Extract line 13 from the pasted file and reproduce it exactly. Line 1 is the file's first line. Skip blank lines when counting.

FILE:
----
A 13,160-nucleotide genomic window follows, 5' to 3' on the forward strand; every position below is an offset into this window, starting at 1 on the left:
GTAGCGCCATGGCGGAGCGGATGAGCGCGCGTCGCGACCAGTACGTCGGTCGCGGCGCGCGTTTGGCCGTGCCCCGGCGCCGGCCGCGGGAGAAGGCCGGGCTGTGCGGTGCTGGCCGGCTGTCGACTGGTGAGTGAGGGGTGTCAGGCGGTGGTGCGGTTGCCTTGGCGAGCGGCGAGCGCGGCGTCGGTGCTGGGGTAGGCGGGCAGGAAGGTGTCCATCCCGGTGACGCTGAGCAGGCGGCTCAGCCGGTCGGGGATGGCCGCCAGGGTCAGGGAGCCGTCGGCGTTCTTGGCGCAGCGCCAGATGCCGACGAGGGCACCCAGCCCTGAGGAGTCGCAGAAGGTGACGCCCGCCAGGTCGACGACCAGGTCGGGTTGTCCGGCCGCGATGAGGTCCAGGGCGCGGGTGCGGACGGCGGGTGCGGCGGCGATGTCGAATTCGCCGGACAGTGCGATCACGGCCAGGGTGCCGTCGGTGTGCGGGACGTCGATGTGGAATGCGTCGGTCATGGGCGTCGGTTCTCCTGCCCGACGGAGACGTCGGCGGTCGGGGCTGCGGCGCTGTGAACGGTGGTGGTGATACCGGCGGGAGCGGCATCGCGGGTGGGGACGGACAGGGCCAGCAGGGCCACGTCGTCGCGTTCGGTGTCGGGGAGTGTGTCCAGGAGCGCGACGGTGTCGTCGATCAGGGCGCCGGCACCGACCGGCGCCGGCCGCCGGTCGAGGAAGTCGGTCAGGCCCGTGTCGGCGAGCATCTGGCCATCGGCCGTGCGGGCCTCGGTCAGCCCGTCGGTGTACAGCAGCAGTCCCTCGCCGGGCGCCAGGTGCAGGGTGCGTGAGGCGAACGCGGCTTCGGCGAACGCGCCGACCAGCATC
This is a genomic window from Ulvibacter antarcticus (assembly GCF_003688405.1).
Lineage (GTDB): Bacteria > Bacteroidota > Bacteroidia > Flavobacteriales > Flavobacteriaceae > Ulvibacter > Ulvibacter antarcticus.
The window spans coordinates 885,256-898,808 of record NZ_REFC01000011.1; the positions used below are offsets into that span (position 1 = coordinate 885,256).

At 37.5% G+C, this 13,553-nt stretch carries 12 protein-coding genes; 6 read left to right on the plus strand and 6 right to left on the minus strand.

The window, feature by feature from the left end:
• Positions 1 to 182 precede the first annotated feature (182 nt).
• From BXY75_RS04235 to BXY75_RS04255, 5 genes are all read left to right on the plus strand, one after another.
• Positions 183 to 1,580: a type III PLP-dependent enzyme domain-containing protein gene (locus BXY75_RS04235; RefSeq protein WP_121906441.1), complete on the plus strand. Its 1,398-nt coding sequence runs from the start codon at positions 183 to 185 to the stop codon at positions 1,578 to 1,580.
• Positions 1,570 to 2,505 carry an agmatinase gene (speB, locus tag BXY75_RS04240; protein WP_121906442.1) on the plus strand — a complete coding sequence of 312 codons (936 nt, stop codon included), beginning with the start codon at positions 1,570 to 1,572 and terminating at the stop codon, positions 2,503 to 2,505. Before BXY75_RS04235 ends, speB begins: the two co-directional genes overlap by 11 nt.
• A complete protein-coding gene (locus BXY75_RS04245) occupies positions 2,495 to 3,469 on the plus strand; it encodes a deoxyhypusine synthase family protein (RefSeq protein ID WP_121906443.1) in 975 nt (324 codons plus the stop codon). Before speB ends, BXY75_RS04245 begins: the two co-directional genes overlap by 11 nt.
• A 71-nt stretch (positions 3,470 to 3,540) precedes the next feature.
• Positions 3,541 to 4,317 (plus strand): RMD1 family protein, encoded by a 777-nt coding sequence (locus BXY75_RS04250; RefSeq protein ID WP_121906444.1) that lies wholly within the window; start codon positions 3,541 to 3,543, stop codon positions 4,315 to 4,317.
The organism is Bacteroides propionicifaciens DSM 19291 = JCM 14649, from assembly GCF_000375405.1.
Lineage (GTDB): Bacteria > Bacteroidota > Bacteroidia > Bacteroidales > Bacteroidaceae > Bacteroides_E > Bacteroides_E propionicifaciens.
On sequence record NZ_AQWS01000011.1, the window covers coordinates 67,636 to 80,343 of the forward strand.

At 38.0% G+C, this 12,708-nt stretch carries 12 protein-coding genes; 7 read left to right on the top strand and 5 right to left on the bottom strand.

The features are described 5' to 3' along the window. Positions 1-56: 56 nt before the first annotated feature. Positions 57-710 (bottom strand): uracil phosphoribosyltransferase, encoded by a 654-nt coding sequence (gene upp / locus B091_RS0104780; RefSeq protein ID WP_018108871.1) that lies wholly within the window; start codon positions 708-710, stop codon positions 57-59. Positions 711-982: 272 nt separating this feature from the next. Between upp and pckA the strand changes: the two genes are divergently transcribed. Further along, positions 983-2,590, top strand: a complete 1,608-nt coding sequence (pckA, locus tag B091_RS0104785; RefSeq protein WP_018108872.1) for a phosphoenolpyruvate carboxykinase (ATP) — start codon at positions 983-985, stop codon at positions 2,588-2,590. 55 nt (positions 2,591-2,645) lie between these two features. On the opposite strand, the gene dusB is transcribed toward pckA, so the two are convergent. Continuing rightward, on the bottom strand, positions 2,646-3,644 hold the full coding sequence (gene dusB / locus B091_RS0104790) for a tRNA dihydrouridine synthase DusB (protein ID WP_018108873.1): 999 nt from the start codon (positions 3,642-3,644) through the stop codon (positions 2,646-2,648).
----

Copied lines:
• A 71-nt stretch (positions 3,470 to 3,540) precedes the next feature.